We’re in for it now. If you haven’t been keeping up with the cutthroat politics of Orange County, the latest folks to announce candidacy for office are former OC Board of Supervisor and fortuneteller extraordinaire, John Moorlach and conservative-but-approachable-by-Democrats, 68th District Assemblyman Don Wagner. They are, of course, vying for Mimi Walters’ seat. Walters has since left for the bright lights of Washington.
Wagner has served in the Assembly since 2010 and sits on several key committees, including the Public Employees, Retirement and Social Security, Revenue and Taxation and Judiciary where he serves as Vice-Chair. And, although Wagner did not receive the endorsement of the OC Republican Party, his rating on the California Republican Assembly is 94% and he received the 2014 endorsement.
Moorlach, on the other hand, has been hashing through Orange County in his typical systematic fashion. In fact, Moorlach’s campaign slogan says it all: “Focused and Understandable”. With Moorlach, though, it ought to be “Focused and Boring”, as that is what it is like to listen to him plod on about any issue he may be talking about.
Moorlach, who at one time stated that he had no intention of making a career of politics, spent most of the last year exploring runs for Lt. Governor, Congress and a few local offices before settling on the Senate for his next career move. And, now that he has settled on our district, he is wasting no time seeking and obtaining coveted endorsements.
While the CRA gave a high rating to Don Wagner, it was Moorlach who got the local CRA Unit’s endorsement. I’m not sure what that amounts to in votes, considering the whole Orly Taitz-Deborah Pauly (I’m still banned from her Twitter account) Orange County bunch. So, is the CRA local unit endorsement worth much? And what other endorsements does Moorlach have besides his old bedfellow, Shawn Nelson? We really don’t know because, Moorlach’s campaign website doesn’t list his endorsements.
On the other hand, Wagner proudly shows off his list. And, while it may not contain anyone on the Lincoln Club list of who’s-who, it is certainly impressive (if you’re impressed by that sort of thing). The list does include both Tony Rackauckas and Sheriff Sandra Hutchens. It’s interesting that the two other chief (and public safety) elected officials in the county both nixed the pedantic Moorlach for Wagner. Looking back on Moorlach’s eight years in office, it’s easy to see why.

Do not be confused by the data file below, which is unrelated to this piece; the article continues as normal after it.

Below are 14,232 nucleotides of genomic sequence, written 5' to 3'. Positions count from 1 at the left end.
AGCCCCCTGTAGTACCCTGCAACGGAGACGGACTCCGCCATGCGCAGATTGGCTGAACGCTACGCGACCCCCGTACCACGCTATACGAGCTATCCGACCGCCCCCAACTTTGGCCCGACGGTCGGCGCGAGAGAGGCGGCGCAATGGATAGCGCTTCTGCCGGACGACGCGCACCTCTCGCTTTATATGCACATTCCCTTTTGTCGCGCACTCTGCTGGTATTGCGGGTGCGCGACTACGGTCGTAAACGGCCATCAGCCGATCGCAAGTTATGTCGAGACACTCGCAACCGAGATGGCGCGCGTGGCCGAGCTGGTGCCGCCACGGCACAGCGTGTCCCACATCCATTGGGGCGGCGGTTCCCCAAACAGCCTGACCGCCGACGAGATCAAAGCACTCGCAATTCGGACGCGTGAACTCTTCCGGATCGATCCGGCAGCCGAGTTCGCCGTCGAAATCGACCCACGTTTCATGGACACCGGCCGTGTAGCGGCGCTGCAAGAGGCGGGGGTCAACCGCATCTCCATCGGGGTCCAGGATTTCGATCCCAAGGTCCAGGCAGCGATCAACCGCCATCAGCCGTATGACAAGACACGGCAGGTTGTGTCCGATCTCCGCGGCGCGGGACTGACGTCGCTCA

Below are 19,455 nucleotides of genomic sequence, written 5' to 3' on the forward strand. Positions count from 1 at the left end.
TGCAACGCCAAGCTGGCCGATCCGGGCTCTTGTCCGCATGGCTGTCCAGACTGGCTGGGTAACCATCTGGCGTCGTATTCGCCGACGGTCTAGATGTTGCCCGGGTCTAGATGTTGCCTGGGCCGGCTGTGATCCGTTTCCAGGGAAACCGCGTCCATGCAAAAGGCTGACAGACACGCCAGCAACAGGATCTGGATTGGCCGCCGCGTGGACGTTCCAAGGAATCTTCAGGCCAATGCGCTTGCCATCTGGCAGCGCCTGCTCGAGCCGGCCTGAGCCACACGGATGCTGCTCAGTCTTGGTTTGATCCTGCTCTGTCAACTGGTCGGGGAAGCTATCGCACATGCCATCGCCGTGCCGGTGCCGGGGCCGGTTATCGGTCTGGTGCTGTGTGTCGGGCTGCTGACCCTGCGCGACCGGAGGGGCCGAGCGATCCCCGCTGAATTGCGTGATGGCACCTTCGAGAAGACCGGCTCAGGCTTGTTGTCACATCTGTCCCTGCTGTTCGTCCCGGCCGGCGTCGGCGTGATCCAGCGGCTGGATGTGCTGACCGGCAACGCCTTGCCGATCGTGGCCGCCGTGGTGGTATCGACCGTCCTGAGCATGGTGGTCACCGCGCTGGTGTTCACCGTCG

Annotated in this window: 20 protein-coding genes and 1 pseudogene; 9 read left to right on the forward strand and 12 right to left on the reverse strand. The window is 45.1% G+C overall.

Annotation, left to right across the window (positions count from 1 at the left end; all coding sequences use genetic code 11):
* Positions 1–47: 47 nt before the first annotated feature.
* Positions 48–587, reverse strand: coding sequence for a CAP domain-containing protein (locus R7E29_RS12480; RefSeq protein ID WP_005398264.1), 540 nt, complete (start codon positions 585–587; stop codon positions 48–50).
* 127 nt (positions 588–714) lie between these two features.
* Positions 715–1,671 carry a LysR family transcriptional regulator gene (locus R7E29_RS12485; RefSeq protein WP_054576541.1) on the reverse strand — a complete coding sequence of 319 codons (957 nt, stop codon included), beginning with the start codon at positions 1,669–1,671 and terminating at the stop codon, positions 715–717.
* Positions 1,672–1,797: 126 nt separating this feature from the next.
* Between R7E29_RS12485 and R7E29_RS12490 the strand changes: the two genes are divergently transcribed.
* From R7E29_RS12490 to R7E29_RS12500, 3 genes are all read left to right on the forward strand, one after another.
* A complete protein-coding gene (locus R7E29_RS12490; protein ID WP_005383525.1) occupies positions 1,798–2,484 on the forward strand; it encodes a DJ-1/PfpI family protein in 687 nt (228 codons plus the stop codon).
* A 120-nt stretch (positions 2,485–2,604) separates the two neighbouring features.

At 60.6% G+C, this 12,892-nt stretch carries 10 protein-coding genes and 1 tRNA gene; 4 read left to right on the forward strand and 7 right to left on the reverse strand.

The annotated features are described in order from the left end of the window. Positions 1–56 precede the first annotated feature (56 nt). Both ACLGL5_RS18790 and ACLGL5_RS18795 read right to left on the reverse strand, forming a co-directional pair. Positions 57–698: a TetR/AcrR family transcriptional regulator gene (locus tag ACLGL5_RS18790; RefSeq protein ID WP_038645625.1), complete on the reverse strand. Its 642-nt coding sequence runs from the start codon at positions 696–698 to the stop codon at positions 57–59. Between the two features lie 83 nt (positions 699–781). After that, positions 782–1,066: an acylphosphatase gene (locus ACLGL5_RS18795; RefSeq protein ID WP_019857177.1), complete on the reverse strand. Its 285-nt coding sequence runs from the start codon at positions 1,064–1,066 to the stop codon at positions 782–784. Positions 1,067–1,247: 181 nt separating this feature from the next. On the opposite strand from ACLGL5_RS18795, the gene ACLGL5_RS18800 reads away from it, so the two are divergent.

Along with those high power endorsements comes a slew of local elected officials from around the county including 37 local officials and 27 state elected officials, many from local districts. Both U.S. Representatives Ed Royce and Mimi Walters, whose senate seat these two are vying for, have endorsed Wagner.
Along the popular lines (face it, even endorsers only get one vote), Wagner wins hands down. Moorlach’s Facebook page shows a whole 621 likes. Wagner has a handy 2400 likes. Some of those who like him include TUSD Board Member, Jonathan Abelove and FCA procurator Richard Nelson. I’ll give them both points for keeping their Facebook pages current.
Likewise on Twitter. Both candidates are maintaining a presence but Wagner outguns Moorlach with over 1658 followers. Wagner also has twice the number of tweets and followers as Moorlach. Moorlach’s latest tweets are about his recent podcast on OC Talk Radio. Don’t get all excited, now. OCTR is an internet only show that I reported on previously. Our own Jerry Amante also hosts a show there.
Among other things he talks about is how he single-handedly led Orange County out of the bankruptcy (I kid you not). He also mentions how desirable it is to work in The Real OC – sure, if you are a government official and not a rank-and-file county employee. Yes, his conversation is based in the ethernet and has no basis in reality. But, you can say anything on (internet) radio, right? What he doesn’t mention is his effort to extend his term(s) on the OC Board of Supes with his failed endorsement of Measure N. He also attempted an end run by getting his fellow board members to go along with a similar measure. Not even his buddy Shawn went along.
Then, there is the Rossmoor debacle….
What it really comes down to is, who would be the best representative of our interests in the California Senate? Unfortunately, we have no Democrat (unless you count the idiot from Huntington Beach who is running as a write-in candidate), (little l) libertarian, or green party candidates running. It’s been a given, perhaps falsely , that our district is solid Republican. I think that ground is slowly giving way.
And, perhaps that is what Don Wagner sees. He has been accused by the ultra-conservatives of not being “Red” enough. He actually takes a more liberal line on such issues as immigration reform and pensions. And, God knows, he actually took campaign money from a police union in direct violation of the mystical Scott Baugh Manifesto (along with Janet Nguyen, whose “secret” campaign contributions from OCEA are famous).
But, he also has the respect of and influence with many legislators, both Republican and Democrat. He knows how to cross the aisle to get the job done. If you are a Democrat or even a liberal thinking Republican, doesn’t it make sense to work with the other side rather than toe the line just because?